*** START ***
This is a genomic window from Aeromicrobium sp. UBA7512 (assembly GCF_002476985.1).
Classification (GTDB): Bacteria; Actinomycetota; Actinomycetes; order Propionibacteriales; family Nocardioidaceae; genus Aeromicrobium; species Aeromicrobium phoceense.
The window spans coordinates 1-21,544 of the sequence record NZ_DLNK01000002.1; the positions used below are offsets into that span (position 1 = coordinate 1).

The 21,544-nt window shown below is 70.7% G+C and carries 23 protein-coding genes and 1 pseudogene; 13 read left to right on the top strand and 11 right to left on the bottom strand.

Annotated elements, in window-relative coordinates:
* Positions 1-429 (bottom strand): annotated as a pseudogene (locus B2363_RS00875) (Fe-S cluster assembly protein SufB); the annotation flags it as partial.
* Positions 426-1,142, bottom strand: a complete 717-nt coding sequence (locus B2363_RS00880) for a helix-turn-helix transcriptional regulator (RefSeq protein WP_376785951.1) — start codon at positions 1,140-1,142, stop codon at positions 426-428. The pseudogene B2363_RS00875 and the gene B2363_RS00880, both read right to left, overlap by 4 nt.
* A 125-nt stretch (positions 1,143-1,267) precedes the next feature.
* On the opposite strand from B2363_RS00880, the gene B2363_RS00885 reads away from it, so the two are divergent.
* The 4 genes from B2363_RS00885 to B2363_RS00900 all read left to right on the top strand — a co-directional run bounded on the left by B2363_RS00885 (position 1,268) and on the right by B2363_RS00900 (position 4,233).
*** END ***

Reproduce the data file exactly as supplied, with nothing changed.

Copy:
This is a genomic window from Aeromicrobium sp. UBA7512 (assembly GCF_002476985.1).
Classification (GTDB): Bacteria; Actinomycetota; Actinomycetes; order Propionibacteriales; family Nocardioidaceae; genus Aeromicrobium; species Aeromicrobium phoceense.
The window spans coordinates 1-21,544 of the sequence record NZ_DLNK01000002.1; the positions used below are offsets into that span (position 1 = coordinate 1).

The 21,544-nt window shown below is 70.7% G+C and carries 23 protein-coding genes and 1 pseudogene; 13 read left to right on the top strand and 11 right to left on the bottom strand.

Annotated elements, in window-relative coordinates:
* Positions 1-429 (bottom strand): annotated as a pseudogene (locus B2363_RS00875) (Fe-S cluster assembly protein SufB); the annotation flags it as partial.
* Positions 426-1,142, bottom strand: a complete 717-nt coding sequence (locus B2363_RS00880) for a helix-turn-helix transcriptional regulator (RefSeq protein WP_376785951.1) — start codon at positions 1,140-1,142, stop codon at positions 426-428. The pseudogene B2363_RS00875 and the gene B2363_RS00880, both read right to left, overlap by 4 nt.
* A 125-nt stretch (positions 1,143-1,267) precedes the next feature.
* On the opposite strand from B2363_RS00880, the gene B2363_RS00885 reads away from it, so the two are divergent.
* The 4 genes from B2363_RS00885 to B2363_RS00900 all read left to right on the top strand — a co-directional run bounded on the left by B2363_RS00885 (position 1,268) and on the right by B2363_RS00900 (position 4,233).